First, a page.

This impressive looking series called “Studio” was released by Denby c1961 as a dinnerware set with a number accessories or decor items.
It seems pretty uncommon these days, except for some reason the accessories like jugs, small vases etc. which seem to pop up reasonably often.
The forms for this series were designed by Kenneth Clark who also designed the Gourmet range – and this shape was also used for Ode and Echo (a blue version of Ode).
Kenneth Clark (1922 -2012)
“Took a domestic product that had become boring in its ubiquity and transformed it with technical knowledge and design flair into a vehicle of delight and usefulness. His designs honoured the traditions of studio pottery while incorporating the technical innovations of commercial potteries”
The glaze on studio is a beautiful speckled soft glossy grey with soft edged dark brown vertical lines. Inside the glaze is a glossy cream colour. The glaze would probably have been designed by either Albert or Glynn Colledge.
Denby Studio Tall Jug//Vase
Denby Studio Cups – image via MotherMust Etsy
Denby Studio Jug – via ebay
The Denby design “Romany” is from the 1970’s – but I don’t have an exact date.
Apparently this striking glaze came about from an accidental mixing of the wrong proportions in a glaze recipe – and when it was fired and shown to Glynn Colledge he loved the effects of the glaze with its runs and thicker brown areas on top of the “old gold” glaze…so it went into production as a range.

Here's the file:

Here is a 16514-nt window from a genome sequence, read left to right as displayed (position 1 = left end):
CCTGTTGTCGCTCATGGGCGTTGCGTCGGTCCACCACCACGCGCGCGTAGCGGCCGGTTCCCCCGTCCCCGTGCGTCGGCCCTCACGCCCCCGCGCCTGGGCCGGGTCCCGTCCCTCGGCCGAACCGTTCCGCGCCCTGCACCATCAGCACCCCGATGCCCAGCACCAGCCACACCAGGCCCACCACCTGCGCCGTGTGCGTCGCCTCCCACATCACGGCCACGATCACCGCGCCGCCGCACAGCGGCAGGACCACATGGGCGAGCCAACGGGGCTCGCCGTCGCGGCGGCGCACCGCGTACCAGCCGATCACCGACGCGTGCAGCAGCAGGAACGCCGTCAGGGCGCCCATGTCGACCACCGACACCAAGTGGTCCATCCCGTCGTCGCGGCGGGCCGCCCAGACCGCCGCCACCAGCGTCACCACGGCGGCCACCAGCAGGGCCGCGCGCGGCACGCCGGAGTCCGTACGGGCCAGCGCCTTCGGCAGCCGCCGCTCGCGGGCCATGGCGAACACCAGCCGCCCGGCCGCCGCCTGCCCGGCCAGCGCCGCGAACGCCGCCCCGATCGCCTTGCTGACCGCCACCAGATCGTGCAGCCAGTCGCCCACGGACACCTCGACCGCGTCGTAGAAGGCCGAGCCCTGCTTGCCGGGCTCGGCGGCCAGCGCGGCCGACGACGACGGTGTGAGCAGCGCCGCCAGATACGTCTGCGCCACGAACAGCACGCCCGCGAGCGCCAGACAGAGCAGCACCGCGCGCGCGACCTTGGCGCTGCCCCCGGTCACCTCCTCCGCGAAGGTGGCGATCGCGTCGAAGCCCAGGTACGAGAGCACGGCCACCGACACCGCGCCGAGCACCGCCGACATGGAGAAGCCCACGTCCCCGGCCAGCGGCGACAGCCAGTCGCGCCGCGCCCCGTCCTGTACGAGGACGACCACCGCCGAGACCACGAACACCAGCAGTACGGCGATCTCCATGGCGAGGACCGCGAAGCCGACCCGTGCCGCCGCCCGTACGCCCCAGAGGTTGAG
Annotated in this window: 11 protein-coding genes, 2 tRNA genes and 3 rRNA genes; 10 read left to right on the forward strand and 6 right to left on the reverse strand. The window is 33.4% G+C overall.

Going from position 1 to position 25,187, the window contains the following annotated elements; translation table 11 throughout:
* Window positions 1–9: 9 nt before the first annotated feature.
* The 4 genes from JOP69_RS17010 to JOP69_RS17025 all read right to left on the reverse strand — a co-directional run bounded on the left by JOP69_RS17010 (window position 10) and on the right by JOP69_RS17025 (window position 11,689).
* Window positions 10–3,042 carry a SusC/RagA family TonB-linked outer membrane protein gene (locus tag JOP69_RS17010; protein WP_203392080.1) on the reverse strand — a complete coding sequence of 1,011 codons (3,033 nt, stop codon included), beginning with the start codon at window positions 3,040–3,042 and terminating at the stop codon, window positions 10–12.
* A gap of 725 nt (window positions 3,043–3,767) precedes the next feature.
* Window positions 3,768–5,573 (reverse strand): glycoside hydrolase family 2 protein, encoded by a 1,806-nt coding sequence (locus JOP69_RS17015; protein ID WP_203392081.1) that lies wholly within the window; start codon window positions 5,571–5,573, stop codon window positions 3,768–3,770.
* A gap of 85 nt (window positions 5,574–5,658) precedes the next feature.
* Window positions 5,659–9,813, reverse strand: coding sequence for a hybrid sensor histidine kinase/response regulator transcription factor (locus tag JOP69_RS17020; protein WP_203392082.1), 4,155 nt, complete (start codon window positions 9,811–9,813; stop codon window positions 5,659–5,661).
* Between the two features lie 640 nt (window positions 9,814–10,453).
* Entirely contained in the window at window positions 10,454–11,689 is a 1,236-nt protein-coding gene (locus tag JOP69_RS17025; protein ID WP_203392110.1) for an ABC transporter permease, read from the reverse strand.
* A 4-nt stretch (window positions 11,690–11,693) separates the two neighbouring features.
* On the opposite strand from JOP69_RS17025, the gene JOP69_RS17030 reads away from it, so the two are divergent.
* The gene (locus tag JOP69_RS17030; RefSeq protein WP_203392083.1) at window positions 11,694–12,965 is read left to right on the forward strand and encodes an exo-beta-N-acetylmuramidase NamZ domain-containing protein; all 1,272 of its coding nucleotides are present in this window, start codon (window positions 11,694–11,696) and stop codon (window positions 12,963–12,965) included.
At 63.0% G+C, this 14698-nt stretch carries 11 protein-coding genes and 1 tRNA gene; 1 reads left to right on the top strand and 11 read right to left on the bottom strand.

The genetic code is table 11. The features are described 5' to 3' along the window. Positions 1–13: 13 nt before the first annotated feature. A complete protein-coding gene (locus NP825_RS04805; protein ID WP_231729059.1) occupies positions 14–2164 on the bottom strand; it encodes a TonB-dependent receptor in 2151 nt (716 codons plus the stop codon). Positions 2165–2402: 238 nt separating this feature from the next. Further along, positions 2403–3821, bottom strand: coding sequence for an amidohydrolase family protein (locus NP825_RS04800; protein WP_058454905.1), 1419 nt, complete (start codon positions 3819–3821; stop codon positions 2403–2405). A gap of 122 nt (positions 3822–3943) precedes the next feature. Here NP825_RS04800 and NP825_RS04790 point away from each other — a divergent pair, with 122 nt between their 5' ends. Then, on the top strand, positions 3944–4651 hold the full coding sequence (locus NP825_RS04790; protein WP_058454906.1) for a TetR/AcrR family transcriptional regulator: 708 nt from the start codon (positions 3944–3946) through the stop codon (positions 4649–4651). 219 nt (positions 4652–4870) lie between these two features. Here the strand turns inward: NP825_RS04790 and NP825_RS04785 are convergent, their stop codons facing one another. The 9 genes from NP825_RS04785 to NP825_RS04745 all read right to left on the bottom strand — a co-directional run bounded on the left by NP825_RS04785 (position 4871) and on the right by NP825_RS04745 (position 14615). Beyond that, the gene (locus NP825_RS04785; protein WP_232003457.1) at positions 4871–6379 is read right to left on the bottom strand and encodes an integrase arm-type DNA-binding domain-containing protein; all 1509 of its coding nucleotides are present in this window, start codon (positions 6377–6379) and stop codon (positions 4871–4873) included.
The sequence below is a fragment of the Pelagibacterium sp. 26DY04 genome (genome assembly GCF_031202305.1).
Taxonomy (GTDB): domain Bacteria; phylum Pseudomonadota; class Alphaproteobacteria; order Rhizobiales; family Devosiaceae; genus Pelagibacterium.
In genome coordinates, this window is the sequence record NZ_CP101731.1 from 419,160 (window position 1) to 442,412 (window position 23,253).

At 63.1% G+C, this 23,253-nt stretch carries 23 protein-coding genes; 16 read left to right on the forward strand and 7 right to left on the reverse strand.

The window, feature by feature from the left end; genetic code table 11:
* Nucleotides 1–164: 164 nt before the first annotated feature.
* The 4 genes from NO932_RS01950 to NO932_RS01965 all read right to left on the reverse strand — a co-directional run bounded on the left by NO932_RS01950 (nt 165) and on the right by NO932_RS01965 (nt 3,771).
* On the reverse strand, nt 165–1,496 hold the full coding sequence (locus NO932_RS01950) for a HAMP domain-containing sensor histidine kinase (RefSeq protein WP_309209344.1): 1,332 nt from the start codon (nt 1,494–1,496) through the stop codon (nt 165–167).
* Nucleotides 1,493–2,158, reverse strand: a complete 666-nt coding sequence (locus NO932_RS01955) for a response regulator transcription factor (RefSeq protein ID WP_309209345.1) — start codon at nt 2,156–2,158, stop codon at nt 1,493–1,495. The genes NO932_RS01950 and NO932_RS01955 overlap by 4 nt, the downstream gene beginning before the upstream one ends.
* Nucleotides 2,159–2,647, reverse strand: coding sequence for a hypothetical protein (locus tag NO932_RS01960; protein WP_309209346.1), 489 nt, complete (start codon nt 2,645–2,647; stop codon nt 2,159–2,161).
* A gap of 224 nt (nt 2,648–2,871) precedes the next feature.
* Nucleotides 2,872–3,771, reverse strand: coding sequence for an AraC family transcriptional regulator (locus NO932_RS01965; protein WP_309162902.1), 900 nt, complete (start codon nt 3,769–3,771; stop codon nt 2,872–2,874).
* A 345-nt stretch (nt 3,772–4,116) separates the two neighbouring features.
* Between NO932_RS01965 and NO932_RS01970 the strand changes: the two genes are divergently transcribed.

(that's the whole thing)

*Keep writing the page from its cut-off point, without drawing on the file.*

It has that very 1970’s handmade feel about it, and is yet still contemporary – especially with some of the forms such as the bowl in the first image. Some of the pieces of Romany display lovely colour runs in the glaze, and the colour can vary from piece to piece quite a bit as you can see below – but this all adds to the charm of the design I think.
The Romany glaze has a lovely satiny smooth feel to the touch as well. Denby pottery is also all very tough stoneware – so if cared for it will easily last for decades.
Another of my Denby favourites is “Troubador” (sic). Designed in the early 1970s.
It is beautifully simple and delicate pattern of superbly hand painted magnolias with leaves in soft greens and pale browns with the faintest touch of dusty pink, on a simple stone coloured stoneware.
I really like the forms of the 1960s – early 1970’s Denby – especially forms such as the bowls and plates in this series.
Timeless but contemporary at the same time – and gaining popularity to a new generation currently.
The pattern, form design and quality production of this dinnerware is sadly almost non existent these days – apart from hand made studio pottery – which this most closely resembles.